"Welcome, Prince," said Aslan. "Do you feel yourself sufficient to take up the Kingship of Narnia?"
"I — I don't think I do, Sir," said Caspian. "I'm only a kid."
"Good," said Aslan. "If you had felt yourself sufficient, it would have been a proof that you were not."

Friday, October 12, 2012

Queen Maria Clementina (Sobieska) Stuart

"Therefore as the church is subject to Christ, so let the wives be to their own husbands in every thing."--Ephesians 5:24

Maria Clementina Sobeska was born on July 18, 1702.  She was the granddaughter of King John Sobieski, who had rescued Vienna from the Turks in 1683.

In 1718, Maria Clementina agreed to marry the Jacobite king-in-exile, James III.  However, news of the marriage leaked out and the Princess was arrested and confined in Inspruck.  Chevalier Wogan (who had negotiated the marriage) was commissioned to free her.  The mission seemed nearly impossible.  However, Wogan and his little expedition located and freed the Princess, then set out back to Rome.

"...the Princess was able to proceed on her journey, during which she charmed her companions by her affability and cheerfulness."--pg. 312, History of the Irish Brigades in the Service of France

"The Princess appears to have borne with a patience and courage beyond her years."--pg. 84, Memoirs of the Pretenders by John Heneage Jesse

Maria Clementina Sobieska married James III on September 3, 1719.  He said that his new bride had "the loveliness of seventeen with the sound sense and discrimination of thirty." She had two sons, Charles Edward (a.k.a. Bonnie Prince Charlie), and Henry Benedict.  She died January 18, 1765.

Friday, October 5, 2012

James Radcliffe, Earl of Derwentwater

The Earl of Derwentwater was one of the noblemen who joined James III during the Jacobite Rising of 1715.  He was captured after the Battle of Preston, tried, and condemned to death.  His wife visited George I in person and pleaded for her husband, but to no avail.  Lord Derwentwater was executed on February 24, 1716.

"'Lord Derwentwater,' says his associate, the Rev. Robert Patten, 'was formed by nature to be universally beloved; for his benevolence was so unbounded, that he seemed only to live for others.  He resided among his own people, spent his estate among them, and continually did them kindnesses.  His hospitality was princely, and none in that country came up to it.  He was very charitable to the poor, whether known to him or not, and whether Papists or Protestants.  His fate was a misfortune to many who had no kindness for the cause in which he died.'  Smollett also has awarded a passing encomium to the memory of Lord Derwentwater, which deserves to be his epitaph. 'He was an amiable youth,' he says; 'brave, open, generous, hospitable, and humane: his fate drew tears from the spectators, and was a great misfortune to the country in which he lived; he gave bread to multitudes of people whom he employed on his estate; the poor, the widow, and the orphan rejoiced in his bounty.'"--pgs. 61-62, Memoirs of the Pretenders and their Adherents by John Heneage Jesse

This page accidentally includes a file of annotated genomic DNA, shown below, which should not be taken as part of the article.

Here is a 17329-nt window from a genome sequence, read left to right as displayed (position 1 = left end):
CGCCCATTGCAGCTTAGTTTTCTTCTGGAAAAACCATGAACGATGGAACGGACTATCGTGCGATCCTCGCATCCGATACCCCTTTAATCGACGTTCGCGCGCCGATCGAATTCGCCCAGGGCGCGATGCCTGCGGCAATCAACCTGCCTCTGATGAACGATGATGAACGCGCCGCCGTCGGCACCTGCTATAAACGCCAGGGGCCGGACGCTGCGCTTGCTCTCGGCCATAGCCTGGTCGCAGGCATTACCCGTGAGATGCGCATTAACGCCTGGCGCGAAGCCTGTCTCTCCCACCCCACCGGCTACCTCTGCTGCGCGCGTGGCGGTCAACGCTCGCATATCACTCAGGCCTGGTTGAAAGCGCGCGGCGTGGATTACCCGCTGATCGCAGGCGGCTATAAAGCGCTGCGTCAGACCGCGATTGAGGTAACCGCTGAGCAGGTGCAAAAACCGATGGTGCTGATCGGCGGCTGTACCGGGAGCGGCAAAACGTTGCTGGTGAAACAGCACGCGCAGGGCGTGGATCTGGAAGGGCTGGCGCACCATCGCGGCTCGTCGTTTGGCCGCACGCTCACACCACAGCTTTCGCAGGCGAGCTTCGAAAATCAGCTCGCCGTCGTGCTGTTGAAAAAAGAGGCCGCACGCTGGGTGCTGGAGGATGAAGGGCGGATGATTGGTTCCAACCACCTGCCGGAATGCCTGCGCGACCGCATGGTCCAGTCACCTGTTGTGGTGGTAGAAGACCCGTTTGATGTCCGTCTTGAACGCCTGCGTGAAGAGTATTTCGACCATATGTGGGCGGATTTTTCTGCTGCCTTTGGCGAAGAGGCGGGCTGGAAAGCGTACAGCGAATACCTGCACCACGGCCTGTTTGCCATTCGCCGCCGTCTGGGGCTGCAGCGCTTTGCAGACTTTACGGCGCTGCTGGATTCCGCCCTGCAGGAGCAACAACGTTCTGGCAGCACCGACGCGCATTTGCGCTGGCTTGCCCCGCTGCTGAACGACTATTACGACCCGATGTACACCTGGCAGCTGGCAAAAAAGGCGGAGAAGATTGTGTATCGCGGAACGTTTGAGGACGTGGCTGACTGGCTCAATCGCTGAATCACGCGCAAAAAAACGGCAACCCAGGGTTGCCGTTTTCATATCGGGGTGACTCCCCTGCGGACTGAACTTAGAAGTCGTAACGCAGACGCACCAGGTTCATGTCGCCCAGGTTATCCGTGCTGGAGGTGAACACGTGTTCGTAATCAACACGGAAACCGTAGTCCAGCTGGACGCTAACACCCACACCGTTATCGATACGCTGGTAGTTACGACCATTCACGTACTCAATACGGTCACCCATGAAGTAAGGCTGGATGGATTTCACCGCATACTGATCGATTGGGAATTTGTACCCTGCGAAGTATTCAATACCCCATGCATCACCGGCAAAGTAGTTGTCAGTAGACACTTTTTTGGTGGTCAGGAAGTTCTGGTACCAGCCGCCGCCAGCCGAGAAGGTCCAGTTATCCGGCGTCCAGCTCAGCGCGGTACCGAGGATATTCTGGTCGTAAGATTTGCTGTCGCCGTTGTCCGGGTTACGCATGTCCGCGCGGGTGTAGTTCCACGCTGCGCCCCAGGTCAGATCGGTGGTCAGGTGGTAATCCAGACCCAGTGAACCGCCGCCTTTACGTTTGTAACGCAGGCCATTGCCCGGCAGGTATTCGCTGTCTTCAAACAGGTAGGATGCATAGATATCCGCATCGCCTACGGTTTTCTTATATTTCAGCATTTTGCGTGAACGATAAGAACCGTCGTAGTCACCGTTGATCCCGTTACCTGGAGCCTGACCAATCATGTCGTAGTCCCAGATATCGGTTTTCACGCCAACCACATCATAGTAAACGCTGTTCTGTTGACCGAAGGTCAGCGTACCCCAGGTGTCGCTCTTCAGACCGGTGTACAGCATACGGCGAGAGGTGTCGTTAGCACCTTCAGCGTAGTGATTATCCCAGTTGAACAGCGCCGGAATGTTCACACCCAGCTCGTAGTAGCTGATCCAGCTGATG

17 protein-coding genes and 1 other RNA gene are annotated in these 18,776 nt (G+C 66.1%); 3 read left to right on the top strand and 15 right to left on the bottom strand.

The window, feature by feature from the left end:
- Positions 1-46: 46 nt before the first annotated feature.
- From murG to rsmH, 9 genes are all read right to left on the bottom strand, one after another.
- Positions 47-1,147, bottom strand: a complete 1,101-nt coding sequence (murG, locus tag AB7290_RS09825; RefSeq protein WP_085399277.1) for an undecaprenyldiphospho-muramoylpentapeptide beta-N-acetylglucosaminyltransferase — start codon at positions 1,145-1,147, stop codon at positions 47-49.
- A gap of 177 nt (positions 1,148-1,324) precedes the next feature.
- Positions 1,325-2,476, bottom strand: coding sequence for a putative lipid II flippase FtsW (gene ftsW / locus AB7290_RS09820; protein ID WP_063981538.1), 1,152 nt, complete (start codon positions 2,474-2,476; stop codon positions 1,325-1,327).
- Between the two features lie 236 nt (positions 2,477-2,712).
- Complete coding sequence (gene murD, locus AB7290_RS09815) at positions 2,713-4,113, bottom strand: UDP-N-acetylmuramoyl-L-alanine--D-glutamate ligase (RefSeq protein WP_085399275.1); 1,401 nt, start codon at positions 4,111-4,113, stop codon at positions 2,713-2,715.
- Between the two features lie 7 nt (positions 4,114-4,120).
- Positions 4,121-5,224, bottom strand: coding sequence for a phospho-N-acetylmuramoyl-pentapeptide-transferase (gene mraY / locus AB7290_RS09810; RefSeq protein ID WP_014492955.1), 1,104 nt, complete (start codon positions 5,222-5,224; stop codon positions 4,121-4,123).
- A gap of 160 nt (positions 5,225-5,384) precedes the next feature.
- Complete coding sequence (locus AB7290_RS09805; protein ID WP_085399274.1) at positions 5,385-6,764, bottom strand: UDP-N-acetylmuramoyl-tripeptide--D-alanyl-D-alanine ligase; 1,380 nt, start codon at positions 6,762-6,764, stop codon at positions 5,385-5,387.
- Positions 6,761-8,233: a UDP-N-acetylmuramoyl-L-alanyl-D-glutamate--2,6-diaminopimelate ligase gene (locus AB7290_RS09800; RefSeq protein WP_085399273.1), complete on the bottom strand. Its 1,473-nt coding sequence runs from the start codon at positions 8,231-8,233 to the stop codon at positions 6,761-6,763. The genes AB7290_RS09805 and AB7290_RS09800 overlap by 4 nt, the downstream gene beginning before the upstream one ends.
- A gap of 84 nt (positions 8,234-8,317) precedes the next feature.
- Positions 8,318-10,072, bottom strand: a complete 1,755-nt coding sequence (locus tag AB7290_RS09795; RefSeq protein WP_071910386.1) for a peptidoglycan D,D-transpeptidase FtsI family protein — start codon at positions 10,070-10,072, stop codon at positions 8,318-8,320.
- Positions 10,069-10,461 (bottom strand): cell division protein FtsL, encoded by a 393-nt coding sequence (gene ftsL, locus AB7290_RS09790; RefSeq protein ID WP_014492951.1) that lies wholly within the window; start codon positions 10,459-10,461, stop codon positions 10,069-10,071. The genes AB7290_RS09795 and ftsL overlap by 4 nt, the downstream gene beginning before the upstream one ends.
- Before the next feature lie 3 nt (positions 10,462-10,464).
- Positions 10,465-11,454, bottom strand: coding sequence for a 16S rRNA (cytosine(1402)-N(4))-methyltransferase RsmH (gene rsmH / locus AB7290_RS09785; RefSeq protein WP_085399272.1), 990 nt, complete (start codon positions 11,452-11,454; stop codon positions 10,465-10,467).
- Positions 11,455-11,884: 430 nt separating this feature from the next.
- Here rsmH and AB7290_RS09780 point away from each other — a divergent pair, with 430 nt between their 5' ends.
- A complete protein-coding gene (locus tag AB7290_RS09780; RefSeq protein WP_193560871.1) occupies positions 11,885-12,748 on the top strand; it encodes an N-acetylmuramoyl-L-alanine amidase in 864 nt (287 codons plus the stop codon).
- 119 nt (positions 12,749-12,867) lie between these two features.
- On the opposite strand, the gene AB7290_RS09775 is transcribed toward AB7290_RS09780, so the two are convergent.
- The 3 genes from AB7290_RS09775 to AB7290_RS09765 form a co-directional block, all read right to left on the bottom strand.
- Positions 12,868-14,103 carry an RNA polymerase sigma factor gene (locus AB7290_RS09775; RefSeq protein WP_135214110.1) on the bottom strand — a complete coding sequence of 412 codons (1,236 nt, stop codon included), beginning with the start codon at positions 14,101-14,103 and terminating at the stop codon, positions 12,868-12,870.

Monday, September 24, 2012

Chevalier de Bernetz

I enjoy collecting two things: books and military miniatures (a.k.a. toy soldiers).  My collection of soldiers is about the French and Indian War and made by two manufacturers: Frontline Figures and John Jenkins Designs.  Three soldiers in my collection belong to Frontline Figures set FPW.1, which contains General Montcalm and two senior officers.

One of the officers is an engineer or artillery officer (from 1755 to 1759, artillery and engineers wore the same uniform).  The other one is a senior officer of the French regular regiment Royal-Roussillon, likely Chevalier de Bernetz.

"Of the Chevalier de Bernetz, Lieutenant-Colonel in command of the Royal-Roussillon, Montcalm said: 'With courage worthy of his extraction, this officer is very intelligent and well-placed at the head of a corps.'"--pg. 27, Montcalm at the Battle of Carillon by Maurice Sautai

 As a senior officer, and a Chevalier of Saint-Louis at that, I (1) trimmed his waistcoat with gold lace; (2) trimmed his coat and coat pockets with the same; (3) painted the cockade in the hat white; and (4) added the Cross of Saint-Louis on his coat.

Thursday, September 13, 2012

French and Indian War Gallery by Howard Pyle

Howard Pyle was one of the most important American illustrators during the late 1800s-early 1900s.  He wrote and illustrated Men of Iron and Robin Hood, among other projects.  He also influeced one of my personal favorite artists, N. C. Wyeth.  Pyle was commissioned several different times to paint scenes from the French and Indian War (1754-1763).  Note: all pictures included here are, as far as I know, in the public domain.  Pyle died in 1911.

This collection opens with young Major Washington and his dejected troops trudging back to Virginia after their defeat at Fort Necessity.  Fort Necessity only opened the war, however, and soon General Braddock and the 44th and 48th were sent to expel the French.  On July 9, 1755, Braddock's troops, led by the grenadiers, collided with the French and Indians.  In a two-hour long battle, Braddock was mortally wounded and taken from the battlefield in a cart.  He died and was buried four days later.

The French had defeated Braddock, but the days of their empire were numbered.  In 1758, General Jeffrey Amherst captured the fortress of Louisbourg, key to the Saint-Lawrence.  In this painting, an officer of the Volontaires-Etrangers negotiates with the British officers regarding the surrender of Louisbourg.